“I knew nothing about how insurance companies cover prosthetics. And then all of a sudden, my life just changed in an instant, and I saw too many kids that didn’t have prosthetics,” Thomas explains. “As I learned more and more, I saw that we had a problem: Kids are not given the prosthetics that they deserve.” They outgrow prostheses faster than insurance companies will pay for them, he explains. “If they’re lucky enough to have health insurance, they’re still denied access to the very thing they need to lead active and healthy lives. I felt like it was incumbent upon me to take action.” 

The charity currently sponsors prosthetic needs for 48 kids through age 18 and is always accepting applications. From providing prostheses for walking or for specific activities and even sponsoring sports activities, Thomas’ foundation is a total support system. “That ripple starts to expand exponentially because these kids aren’t limited by their disability now,” he says. “They have the opportunity to go out and pursue whatever dreams and goals they have, without limitations.”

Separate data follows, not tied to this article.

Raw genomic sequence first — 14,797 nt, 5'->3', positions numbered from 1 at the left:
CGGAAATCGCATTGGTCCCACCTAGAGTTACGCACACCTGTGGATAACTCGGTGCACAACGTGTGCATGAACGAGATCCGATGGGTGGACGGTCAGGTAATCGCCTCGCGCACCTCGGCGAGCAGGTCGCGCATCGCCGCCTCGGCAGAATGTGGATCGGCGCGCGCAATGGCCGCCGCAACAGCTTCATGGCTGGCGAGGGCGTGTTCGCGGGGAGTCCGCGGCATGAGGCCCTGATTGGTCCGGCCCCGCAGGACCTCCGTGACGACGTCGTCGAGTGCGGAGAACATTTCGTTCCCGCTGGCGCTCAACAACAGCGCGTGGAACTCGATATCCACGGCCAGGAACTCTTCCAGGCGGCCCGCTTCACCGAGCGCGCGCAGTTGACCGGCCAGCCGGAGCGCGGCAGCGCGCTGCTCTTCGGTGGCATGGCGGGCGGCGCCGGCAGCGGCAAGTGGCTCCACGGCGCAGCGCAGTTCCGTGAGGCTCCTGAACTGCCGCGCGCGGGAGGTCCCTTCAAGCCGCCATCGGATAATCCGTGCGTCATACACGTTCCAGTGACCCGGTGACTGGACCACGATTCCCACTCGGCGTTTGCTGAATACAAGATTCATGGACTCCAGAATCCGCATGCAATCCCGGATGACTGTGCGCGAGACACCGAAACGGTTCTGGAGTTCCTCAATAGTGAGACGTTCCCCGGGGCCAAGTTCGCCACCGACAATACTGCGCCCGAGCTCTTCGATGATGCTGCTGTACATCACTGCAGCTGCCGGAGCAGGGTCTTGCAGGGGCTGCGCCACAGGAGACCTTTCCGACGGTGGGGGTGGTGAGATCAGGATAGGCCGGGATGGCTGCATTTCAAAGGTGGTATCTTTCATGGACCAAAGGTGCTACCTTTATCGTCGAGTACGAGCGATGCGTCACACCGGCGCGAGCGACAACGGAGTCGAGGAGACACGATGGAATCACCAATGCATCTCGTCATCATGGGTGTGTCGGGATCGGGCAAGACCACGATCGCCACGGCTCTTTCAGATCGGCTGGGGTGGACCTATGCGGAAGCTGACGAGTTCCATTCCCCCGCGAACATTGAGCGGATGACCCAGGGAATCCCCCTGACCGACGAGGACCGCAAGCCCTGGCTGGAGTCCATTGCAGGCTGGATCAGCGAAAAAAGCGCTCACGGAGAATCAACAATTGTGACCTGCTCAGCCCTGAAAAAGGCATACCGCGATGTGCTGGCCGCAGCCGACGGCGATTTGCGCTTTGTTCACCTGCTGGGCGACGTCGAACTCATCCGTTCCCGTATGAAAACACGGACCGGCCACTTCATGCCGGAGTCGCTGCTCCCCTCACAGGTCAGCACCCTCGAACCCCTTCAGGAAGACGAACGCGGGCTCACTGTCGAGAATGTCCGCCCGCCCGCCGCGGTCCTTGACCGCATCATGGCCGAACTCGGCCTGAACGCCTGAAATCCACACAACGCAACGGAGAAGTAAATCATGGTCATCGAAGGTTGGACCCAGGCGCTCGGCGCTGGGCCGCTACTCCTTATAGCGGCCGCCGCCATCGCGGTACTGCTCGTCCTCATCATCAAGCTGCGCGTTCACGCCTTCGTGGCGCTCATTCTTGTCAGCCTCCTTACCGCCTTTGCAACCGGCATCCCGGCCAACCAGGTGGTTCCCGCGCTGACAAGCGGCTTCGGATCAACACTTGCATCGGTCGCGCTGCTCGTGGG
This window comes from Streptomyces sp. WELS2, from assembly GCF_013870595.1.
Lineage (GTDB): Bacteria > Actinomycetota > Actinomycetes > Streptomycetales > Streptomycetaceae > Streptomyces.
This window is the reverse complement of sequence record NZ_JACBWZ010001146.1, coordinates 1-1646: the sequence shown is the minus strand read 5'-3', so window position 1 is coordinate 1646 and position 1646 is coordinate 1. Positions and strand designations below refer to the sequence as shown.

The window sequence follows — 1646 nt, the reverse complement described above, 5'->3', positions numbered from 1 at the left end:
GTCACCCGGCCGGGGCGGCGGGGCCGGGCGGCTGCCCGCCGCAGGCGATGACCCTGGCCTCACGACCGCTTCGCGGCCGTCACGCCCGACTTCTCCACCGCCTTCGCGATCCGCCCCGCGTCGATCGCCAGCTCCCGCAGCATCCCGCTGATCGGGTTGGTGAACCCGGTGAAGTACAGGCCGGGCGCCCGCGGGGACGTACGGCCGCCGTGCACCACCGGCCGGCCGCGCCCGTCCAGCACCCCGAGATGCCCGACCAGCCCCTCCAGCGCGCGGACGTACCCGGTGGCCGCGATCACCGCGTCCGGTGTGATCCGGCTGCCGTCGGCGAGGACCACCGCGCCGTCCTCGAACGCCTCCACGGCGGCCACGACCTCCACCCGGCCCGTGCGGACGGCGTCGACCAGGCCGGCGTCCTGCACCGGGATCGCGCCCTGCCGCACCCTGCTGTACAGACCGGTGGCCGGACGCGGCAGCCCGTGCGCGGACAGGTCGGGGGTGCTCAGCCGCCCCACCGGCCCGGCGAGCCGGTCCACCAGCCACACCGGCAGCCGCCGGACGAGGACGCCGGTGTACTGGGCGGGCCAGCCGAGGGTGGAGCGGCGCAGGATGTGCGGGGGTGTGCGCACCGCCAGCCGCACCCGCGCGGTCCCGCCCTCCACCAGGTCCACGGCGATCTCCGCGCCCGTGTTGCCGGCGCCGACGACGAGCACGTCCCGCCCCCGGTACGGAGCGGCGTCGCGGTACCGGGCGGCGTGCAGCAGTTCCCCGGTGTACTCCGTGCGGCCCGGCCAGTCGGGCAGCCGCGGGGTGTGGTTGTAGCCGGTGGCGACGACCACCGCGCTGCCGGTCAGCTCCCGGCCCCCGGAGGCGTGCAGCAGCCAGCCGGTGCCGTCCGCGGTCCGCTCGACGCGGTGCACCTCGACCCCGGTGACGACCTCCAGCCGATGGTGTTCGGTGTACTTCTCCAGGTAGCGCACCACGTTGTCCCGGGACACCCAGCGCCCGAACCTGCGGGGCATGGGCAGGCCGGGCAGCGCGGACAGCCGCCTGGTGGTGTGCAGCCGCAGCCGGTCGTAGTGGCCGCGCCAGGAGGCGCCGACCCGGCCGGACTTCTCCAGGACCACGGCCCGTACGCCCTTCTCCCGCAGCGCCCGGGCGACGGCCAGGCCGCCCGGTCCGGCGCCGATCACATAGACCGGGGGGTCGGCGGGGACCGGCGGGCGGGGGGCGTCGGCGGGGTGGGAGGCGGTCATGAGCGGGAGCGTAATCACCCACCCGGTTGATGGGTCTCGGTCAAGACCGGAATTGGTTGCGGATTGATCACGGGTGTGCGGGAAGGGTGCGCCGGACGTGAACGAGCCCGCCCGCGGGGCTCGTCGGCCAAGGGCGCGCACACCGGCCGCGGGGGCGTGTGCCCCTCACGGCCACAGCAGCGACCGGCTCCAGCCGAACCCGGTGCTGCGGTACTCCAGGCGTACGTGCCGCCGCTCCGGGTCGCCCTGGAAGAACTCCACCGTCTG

Thomas’ greatest hope is to create long-term change through legislation requiring health insurance companies to adequately cover children’s prosthetic needs. “Families should never have to worry about their kids not getting the limbs they need,” he says. Visit the Jordan Thomas Foundation.

Keith Parris, age 22
Artist, Activist, Style Icon